How many joints in a lid? Cheech and Chong couldn’t answer that quandary, and in the meantime, nobody knows what a “lid” is anymore.
A better question: How many joints are in an eighth — that is, a 3.5-gram eighth?
About 11, according to science — which is “much smaller” than previously thought, according to Science Daily.
That’s almost one-third the size of the free pre-rolls occasionally on offer at your local dispensary — but a much bigger and more important issue than you may think.
Previous “official” estimates used by government agencies declared that joints contained 0.5 grams of cannabis. That’s the number used by the U.S. drug czar at the U.S. Office of National Drug Control Policy, and it’s also an estimate also hit upon by an earlier RAND Corporation study — meaning, if states that legalized cannabis were planning on tax revenue based on any consumption estimates, those estimates could be off by nearly 50 percent.
There are also consumption estimates to consider when determining things like possession laws.
“Major policy decisions depend on the answer,” observed University of Pennsylvania criminology professor Greg Ridgeway, the co-author of the now-definitive joint study.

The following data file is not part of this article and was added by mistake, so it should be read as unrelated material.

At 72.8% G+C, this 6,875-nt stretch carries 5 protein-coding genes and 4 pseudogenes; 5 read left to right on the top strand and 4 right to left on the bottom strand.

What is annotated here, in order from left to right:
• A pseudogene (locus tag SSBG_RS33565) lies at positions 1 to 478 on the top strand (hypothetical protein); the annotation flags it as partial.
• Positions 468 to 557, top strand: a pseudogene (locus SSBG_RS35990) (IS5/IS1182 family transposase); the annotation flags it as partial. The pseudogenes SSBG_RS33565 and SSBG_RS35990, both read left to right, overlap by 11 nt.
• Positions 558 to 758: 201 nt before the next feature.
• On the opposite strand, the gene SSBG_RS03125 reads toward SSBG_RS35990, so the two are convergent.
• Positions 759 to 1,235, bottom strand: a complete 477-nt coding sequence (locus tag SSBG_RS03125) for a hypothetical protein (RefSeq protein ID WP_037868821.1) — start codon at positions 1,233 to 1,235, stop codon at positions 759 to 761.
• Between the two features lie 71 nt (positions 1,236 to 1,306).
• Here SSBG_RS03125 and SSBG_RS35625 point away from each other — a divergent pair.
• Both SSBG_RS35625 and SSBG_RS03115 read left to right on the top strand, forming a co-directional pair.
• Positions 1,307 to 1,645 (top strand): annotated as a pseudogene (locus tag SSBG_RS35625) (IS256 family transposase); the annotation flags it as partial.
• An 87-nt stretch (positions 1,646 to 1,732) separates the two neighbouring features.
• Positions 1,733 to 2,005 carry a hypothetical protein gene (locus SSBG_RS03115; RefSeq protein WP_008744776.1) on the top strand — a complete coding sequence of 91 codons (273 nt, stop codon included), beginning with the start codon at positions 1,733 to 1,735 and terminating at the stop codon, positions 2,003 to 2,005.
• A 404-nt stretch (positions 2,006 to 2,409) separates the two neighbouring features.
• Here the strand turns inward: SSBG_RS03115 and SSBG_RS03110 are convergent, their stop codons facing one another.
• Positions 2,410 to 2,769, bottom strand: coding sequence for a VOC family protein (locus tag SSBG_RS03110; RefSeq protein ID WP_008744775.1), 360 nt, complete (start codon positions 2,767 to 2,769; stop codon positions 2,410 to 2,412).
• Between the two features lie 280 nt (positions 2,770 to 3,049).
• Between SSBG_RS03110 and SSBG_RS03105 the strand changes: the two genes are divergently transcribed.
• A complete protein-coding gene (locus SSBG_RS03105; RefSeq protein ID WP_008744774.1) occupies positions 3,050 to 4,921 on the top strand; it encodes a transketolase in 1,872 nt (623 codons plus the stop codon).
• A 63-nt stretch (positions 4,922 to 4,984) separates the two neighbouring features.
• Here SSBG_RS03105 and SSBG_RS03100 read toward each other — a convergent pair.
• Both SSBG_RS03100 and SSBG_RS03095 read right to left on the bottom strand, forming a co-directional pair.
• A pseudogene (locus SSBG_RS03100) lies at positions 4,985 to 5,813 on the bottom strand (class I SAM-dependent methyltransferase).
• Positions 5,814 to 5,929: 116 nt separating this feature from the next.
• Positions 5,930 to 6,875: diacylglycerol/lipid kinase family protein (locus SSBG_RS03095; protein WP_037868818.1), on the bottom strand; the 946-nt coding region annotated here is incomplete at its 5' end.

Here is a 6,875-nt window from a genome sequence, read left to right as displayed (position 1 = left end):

To come up with the 0.32 gram-joint, Ridgeway and colleague Beau Kilmer of RAND Corporation — the same RAND that issued and then retracted a study declaring that medical cannabis dispensaries do not cause crime — took a look at data from 10,628 marijuana-related drug transactions over an 11-year period, details from which were available via the U.S. Justice Department’s Arrestee Drug Abuse Monitoring program.
From this, they received anecdotal statements like, “‘I bought four joints and paid $20,’” Ridgeway told Science Daily.
Those declarations were then coupled with an “economic model… to untangle weight and price” — and it “all boils down to about 0.3 grams, which is much less than previously thought,” he said.
Not to say that all 0.3-gram joints are created equal. The study, published in the August issue of Drug and Alcohol Dependence, does not account for potency of the 0.3 grams in question. And since it’s analyzing data from incarcerated cannabis users, it’s data based entirely on the black market — and not modern-day cannabis industry trends.
Nonetheless, it’s first-of-its kind data which means if your average eighth disappears after twisting up just a few, you may have been rolling really big joints all along.
Now if only someone can figure out the size of an average dab, we’ll have all the answers to the big questions.